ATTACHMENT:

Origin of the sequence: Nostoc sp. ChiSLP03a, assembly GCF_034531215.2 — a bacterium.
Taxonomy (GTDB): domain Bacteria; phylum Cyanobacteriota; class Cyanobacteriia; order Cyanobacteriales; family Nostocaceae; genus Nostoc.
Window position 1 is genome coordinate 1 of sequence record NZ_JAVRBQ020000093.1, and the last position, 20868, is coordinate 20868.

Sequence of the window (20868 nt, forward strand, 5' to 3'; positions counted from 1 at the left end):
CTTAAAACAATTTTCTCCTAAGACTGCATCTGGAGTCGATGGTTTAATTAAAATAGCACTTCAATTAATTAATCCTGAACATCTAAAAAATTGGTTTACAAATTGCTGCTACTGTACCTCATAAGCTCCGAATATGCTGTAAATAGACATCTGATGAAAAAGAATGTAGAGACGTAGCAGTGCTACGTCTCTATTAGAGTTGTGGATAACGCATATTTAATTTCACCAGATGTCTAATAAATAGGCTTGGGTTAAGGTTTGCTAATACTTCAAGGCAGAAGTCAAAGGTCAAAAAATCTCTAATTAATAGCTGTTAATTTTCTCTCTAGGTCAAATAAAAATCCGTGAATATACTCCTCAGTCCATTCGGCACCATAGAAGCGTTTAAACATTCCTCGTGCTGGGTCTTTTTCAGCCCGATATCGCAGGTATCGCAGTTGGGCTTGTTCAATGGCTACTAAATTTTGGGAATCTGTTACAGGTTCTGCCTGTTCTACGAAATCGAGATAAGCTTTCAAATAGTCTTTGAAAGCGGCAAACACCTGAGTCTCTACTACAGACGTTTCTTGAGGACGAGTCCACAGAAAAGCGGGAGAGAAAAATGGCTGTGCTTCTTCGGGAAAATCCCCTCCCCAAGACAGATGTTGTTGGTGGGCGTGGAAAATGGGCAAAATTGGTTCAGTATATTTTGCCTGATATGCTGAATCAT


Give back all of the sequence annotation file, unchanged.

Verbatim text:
Origin of the sequence: Nostoc sp. ChiSLP03a, assembly GCF_034531215.2 — a bacterium.
Taxonomy (GTDB): domain Bacteria; phylum Cyanobacteriota; class Cyanobacteriia; order Cyanobacteriales; family Nostocaceae; genus Nostoc.
Window position 1 is genome coordinate 1 of sequence record NZ_JAVRBQ020000093.1, and the last position, 20868, is coordinate 20868.

Sequence of the window (20868 nt, forward strand, 5' to 3'; positions counted from 1 at the left end):
CTTAAAACAATTTTCTCCTAAGACTGCATCTGGAGTCGATGGTTTAATTAAAATAGCACTTCAATTAATTAATCCTGAACATCTAAAAAATTGGTTTACAAATTGCTGCTACTGTACCTCATAAGCTCCGAATATGCTGTAAATAGACATCTGATGAAAAAGAATGTAGAGACGTAGCAGTGCTACGTCTCTATTAGAGTTGTGGATAACGCATATTTAATTTCACCAGATGTCTAATAAATAGGCTTGGGTTAAGGTTTGCTAATACTTCAAGGCAGAAGTCAAAGGTCAAAAAATCTCTAATTAATAGCTGTTAATTTTCTCTCTAGGTCAAATAAAAATCCGTGAATATACTCCTCAGTCCATTCGGCACCATAGAAGCGTTTAAACATTCCTCGTGCTGGGTCTTTTTCAGCCCGATATCGCAGGTATCGCAGTTGGGCTTGTTCAATGGCTACTAAATTTTGGGAATCTGTTACAGGTTCTGCCTGTTCTACGAAATCGAGATAAGCTTTCAAATAGTCTTTGAAAGCGGCAAACACCTGAGTCTCTACTACAGACGTTTCTTGAGGACGAGTCCACAGAAAAGCGGGAGAGAAAAATGGCTGTGCTTCTTCGGGAAAATCCCCTCCCCAAGACAGATGTTGTTGGTGGGCGTGGAAAATGGGCAAAATTGGTTCAGTATATTTTGCCTGATATGCTGAATCAT